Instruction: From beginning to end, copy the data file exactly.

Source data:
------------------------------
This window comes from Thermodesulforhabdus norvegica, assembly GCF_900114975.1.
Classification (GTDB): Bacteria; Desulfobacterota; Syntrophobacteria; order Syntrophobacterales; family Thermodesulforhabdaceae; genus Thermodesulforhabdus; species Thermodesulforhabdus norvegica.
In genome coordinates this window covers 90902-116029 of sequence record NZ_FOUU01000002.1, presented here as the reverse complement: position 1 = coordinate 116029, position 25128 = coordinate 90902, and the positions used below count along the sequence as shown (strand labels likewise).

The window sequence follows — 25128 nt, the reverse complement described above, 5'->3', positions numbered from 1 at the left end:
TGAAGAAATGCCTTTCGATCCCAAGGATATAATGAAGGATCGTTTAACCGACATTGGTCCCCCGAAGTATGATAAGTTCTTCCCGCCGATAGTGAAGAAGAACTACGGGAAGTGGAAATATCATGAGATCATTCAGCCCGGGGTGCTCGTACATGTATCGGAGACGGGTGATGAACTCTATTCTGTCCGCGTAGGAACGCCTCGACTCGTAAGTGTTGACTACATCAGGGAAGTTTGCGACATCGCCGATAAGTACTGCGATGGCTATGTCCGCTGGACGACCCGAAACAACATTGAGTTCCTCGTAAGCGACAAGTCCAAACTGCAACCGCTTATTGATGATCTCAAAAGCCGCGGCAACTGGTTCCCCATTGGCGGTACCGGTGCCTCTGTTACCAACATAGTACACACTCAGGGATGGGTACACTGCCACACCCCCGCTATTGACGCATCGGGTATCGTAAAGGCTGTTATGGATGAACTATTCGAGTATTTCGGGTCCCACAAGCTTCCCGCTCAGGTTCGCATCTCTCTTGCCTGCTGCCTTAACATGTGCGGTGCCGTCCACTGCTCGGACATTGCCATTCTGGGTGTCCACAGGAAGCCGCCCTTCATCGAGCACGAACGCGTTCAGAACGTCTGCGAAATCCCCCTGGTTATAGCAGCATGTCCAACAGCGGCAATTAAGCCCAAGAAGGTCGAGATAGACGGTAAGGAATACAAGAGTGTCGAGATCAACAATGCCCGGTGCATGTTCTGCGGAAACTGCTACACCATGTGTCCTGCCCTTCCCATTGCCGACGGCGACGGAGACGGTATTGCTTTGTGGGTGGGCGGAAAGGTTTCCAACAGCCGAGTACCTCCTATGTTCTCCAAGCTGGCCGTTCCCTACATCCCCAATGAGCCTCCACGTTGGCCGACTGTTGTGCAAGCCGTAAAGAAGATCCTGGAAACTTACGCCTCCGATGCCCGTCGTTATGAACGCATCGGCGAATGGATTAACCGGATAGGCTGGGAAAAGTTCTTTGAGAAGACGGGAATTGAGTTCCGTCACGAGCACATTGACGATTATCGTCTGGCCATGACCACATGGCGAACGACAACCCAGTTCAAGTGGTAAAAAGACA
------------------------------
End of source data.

This window comes from Thermodesulforhabdus norvegica, assembly GCF_900114975.1.
Classification (GTDB): Bacteria; Desulfobacterota; Syntrophobacteria; order Syntrophobacterales; family Thermodesulforhabdaceae; genus Thermodesulforhabdus; species Thermodesulforhabdus norvegica.
In genome coordinates this window covers 90902-116029 of sequence record NZ_FOUU01000002.1, presented here as the reverse complement: position 1 = coordinate 116029, position 25128 = coordinate 90902, and the positions used below count along the sequence as shown (strand labels likewise).

The window sequence follows — 25128 nt, the reverse complement described above, 5'->3', positions numbered from 1 at the left end:
TGAAGAAATGCCTTTCGATCCCAAGGATATAATGAAGGATCGTTTAACCGACATTGGTCCCCCGAAGTATGATAAGTTCTTCCCGCCGATAGTGAAGAAGAACTACGGGAAGTGGAAATATCATGAGATCATTCAGCCCGGGGTGCTCGTACATGTATCGGAGACGGGTGATGAACTCTATTCTGTCCGCGTAGGAACGCCTCGACTCGTAAGTGTTGACTACATCAGGGAAGTTTGCGACATCGCCGATAAGTACTGCGATGGCTATGTCCGCTGGACGACCCGAAACAACATTGAGTTCCTCGTAAGCGACAAGTCCAAACTGCAACCGCTTATTGATGATCTCAAAAGCCGCGGCAACTGGTTCCCCATTGGCGGTACCGGTGCCTCTGTTACCAACATAGTACACACTCAGGGATGGGTACACTGCCACACCCCCGCTATTGACGCATCGGGTATCGTAAAGGCTGTTATGGATGAACTATTCGAGTATTTCGGGTCCCACAAGCTTCCCGCTCAGGTTCGCATCTCTCTTGCCTGCTGCCTTAACATGTGCGGTGCCGTCCACTGCTCGGACATTGCCATTCTGGGTGTCCACAGGAAGCCGCCCTTCATCGAGCACGAACGCGTTCAGAACGTCTGCGAAATCCCCCTGGTTATAGCAGCATGTCCAACAGCGGCAATTAAGCCCAAGAAGGTCGAGATAGACGGTAAGGAATACAAGAGTGTCGAGATCAACAATGCCCGGTGCATGTTCTGCGGAAACTGCTACACCATGTGTCCTGCCCTTCCCATTGCCGACGGCGACGGAGACGGTATTGCTTTGTGGGTGGGCGGAAAGGTTTCCAACAGCCGAGTACCTCCTATGTTCTCCAAGCTGGCCGTTCCCTACATCCCCAATGAGCCTCCACGTTGGCCGACTGTTGTGCAAGCCGTAAAGAAGATCCTGGAAACTTACGCCTCCGATGCCCGTCGTTATGAACGCATCGGCGAATGGATTAACCGGATAGGCTGGGAAAAGTTCTTTGAGAAGACGGGAATTGAGTTCCGTCACGAGCACATTGACGATTATCGTCTGGCCATGACCACATGGCGAACGACAACCCAGTTCAAGTGGTAAAAAGACA